Another thing I recall Tommy mentioning in the past, is his process of delivering comedy. He likens it to constantly shuffling a deck of cards, knowing at any one time only the card he’s currently playing, and the one he’ll play next, but otherwise he is constantly going through the deck.

“That is so true,” Tommy insists: “Comedy is a game tactical manoeuvres, not strategy.” Because you can plan an entire set, but if something unexpected happens, you should be prepared to address the unexpected thing and veer ‘of piste’ as necessary, rather than stick to the script. It’s much funnier that way.

‘That’s exactly right,” Tommy says. “And I like the metaphor more now, because I’m thinking I probably only have about 52 cards. It’s not an endless deck.”

There was also a metaphor of ‘going through doors’: you’re constantly faced with options on stage – choices between different doors.

“It’s simply a re-visualisation of the cards metaphor, isn’t it?” Tommy reasons. “Same idea: you walk through a door, now you’re in this room; this room only has so many doors out of it.”

Perhaps, but at least with the doors, you can go back the way you came if you hit a dead end or a situation where you don’t want to go through any of the doors currently on offer…

“Yeah, I suppose, in a pure metaphorical sense, the door philosophy is probably better,” Tommy agrees. “But you could backtrack on the card play. I see no reason not too. Maybe you’d take the card metaphor kind of like a game of solitaire: you play the card, they only allow certain options, but eventually, because of card play on the right hand side, you suddenly now have access to move that shift back to the left side… ‘oh, finally, a red 8! Right, 9 – and we’re back in business on the left side!’”

Dom, Tommy and Fred Lang playing games for Collectors


Tommy’s game

The card metaphor is most telling; the best door to open when it comes to Tommy Dean, is the one that leads to the games room. See, Tommy loves games. Board games in particular. His collection of games has featured on the ABC show Collectors. Indeed, Tommy is a member of Board Games Australia, a body that exists to “promote gaming as a fun and educational tool”. Board Games Australia awards annual ‘best game’ in various categories, with Tommy on the panel for ‘Best International Game’.

Again, there’s nowhere to start with this one apart from the most basic and obvious place:

“Tell me about your love of games, Tommy.”

“Oh, where to begin? Where do you even begin?” Tommy replies. “This is my true, true passion. I absolutely adore it at so many levels.”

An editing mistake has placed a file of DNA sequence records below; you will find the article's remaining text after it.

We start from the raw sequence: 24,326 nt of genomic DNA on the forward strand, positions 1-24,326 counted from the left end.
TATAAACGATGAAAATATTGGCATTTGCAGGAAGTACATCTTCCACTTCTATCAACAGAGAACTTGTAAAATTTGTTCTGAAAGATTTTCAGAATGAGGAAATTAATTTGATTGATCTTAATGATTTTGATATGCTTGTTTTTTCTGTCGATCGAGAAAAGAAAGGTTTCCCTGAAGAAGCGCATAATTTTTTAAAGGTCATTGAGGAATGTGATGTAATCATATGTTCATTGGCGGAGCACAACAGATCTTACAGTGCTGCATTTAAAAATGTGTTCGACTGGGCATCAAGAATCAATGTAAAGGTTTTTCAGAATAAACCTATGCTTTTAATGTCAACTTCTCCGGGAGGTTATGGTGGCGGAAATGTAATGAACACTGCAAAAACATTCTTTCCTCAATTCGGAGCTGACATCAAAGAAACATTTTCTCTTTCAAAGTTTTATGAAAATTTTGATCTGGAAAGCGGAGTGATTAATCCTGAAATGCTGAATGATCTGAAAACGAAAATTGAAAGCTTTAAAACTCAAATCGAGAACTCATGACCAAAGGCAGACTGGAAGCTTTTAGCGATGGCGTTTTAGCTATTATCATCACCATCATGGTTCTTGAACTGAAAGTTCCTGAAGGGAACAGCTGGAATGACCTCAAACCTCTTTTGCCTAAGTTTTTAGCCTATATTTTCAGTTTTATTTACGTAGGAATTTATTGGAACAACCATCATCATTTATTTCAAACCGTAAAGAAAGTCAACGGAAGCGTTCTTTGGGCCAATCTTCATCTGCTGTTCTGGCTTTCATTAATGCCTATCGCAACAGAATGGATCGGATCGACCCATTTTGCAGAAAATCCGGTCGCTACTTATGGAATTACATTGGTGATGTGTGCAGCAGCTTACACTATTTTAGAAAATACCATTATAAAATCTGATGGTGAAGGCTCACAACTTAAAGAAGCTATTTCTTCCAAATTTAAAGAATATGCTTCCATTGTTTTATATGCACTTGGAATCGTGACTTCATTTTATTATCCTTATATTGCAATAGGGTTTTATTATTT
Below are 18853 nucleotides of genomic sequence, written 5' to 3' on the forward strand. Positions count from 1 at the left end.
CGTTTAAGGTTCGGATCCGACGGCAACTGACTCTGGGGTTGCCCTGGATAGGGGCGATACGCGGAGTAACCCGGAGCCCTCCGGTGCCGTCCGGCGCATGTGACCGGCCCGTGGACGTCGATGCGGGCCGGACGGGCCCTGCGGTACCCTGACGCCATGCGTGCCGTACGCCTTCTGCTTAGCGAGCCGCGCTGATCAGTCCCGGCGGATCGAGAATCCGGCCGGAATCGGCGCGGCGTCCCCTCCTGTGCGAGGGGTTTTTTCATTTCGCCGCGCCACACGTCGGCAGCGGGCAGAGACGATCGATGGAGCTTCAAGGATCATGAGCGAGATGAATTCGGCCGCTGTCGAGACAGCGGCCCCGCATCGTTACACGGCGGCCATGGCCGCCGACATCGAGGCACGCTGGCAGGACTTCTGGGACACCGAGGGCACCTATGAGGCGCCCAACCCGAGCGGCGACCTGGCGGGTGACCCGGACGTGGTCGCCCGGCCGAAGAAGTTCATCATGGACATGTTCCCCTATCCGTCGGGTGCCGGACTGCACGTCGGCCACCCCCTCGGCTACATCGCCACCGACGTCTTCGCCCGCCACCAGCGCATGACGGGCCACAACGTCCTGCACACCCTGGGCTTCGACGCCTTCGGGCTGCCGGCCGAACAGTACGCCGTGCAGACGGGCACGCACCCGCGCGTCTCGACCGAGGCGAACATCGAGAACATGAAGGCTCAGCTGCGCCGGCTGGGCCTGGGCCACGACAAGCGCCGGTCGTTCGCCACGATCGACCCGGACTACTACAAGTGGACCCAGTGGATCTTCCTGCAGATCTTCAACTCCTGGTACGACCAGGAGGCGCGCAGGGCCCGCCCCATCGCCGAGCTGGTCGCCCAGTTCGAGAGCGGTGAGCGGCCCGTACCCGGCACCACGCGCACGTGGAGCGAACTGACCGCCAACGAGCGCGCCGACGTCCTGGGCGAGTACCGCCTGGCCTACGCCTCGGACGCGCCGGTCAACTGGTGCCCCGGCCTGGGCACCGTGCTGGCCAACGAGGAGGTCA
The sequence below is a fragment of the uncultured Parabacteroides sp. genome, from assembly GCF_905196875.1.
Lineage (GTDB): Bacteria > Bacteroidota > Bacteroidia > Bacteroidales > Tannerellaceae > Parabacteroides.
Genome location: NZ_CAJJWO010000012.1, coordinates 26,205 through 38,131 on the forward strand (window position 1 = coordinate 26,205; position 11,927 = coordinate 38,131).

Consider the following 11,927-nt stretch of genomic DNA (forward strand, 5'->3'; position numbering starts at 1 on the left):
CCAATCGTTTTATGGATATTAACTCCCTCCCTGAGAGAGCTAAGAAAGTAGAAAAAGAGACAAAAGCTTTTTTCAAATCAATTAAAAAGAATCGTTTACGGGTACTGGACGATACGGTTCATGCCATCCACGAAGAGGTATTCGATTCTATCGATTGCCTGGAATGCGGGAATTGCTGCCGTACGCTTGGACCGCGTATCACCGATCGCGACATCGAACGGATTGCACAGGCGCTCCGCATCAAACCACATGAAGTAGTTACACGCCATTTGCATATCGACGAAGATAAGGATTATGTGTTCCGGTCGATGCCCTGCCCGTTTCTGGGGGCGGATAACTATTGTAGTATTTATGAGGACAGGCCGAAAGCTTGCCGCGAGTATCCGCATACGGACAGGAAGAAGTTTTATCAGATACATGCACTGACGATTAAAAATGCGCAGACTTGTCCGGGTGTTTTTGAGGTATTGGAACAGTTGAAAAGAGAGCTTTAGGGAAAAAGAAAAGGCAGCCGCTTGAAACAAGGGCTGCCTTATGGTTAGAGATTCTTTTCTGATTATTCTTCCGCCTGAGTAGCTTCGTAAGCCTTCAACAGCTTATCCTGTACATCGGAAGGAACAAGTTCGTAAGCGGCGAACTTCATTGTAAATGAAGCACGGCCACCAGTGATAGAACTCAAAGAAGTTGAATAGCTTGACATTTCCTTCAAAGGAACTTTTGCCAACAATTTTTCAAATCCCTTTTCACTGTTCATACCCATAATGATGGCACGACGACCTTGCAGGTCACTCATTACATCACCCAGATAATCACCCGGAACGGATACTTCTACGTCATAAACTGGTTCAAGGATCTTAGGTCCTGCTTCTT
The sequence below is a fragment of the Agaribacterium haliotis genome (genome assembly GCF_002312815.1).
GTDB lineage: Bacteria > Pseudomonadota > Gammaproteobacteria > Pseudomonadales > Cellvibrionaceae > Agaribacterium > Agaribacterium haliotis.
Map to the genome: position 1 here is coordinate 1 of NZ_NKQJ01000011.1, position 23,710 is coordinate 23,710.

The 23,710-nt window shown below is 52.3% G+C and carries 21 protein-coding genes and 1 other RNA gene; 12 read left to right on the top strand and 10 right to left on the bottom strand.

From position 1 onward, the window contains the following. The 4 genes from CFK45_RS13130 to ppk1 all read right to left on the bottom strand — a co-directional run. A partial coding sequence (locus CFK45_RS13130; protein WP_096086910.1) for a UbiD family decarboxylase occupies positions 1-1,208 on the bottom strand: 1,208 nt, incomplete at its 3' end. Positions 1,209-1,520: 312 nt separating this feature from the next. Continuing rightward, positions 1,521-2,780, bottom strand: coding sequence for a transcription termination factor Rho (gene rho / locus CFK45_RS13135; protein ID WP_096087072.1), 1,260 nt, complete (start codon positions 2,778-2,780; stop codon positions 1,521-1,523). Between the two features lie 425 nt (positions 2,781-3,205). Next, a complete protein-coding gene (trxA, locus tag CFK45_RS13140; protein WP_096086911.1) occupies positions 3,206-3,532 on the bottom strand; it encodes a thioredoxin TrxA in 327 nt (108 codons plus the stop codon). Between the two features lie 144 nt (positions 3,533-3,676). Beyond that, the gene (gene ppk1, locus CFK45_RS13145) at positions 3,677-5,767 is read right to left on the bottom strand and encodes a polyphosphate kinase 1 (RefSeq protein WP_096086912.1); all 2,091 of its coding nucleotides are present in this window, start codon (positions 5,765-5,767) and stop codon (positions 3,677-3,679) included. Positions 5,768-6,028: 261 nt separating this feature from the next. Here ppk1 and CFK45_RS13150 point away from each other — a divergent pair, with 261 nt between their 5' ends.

Tommy reckons he “spotted very early” the “glory” in sitting around the table with friends and family playing games. It was his favourite adolescent pastime: “While cooler kids were sneaking into keg parties and getting interested in drugs and alcohol, I found it much more satisfying to gather with a few friends and play cards all night.”

The father of one of those friends was “a high-rated chess master whose mental processes went to all things games” so the interest spread from card games to board games:

“It was hilarious fun, just at a social level,” Tommy explains, “and then at a tactical thought level, it became energizing and engaging, being able to deal with thought processes and results that you never had a chance to experience in real life. There’s something about playing for survival in a game where, on the board, you lose and the world is destroyed, but in real life, the world is fine.”

It sounds to me like Tommy’s describing ‘Risk’, a game that has come up time and again in his stand-up over the years. But suggesting as much makes me sound ignorant: “There are many, many other games that put the entire world at stake,” Tommy says. His favourite at the moment is ‘Twilight Struggle’, a two-player game based on the cold war; one player is the US, the other Russia, and game play is card-driven.

“You attempt to influence the various continents such that you score more points and prevent nuclear war. If things go wrong, the world gets lit up!”

It's not too much of a stretch to consider the decision-making and strategic – or rather, tactical manoeuvring – as good training for a leadership role. We seem to be a at somewhat of a loss with regards to the top job in this country right now. Any chance, Tommy?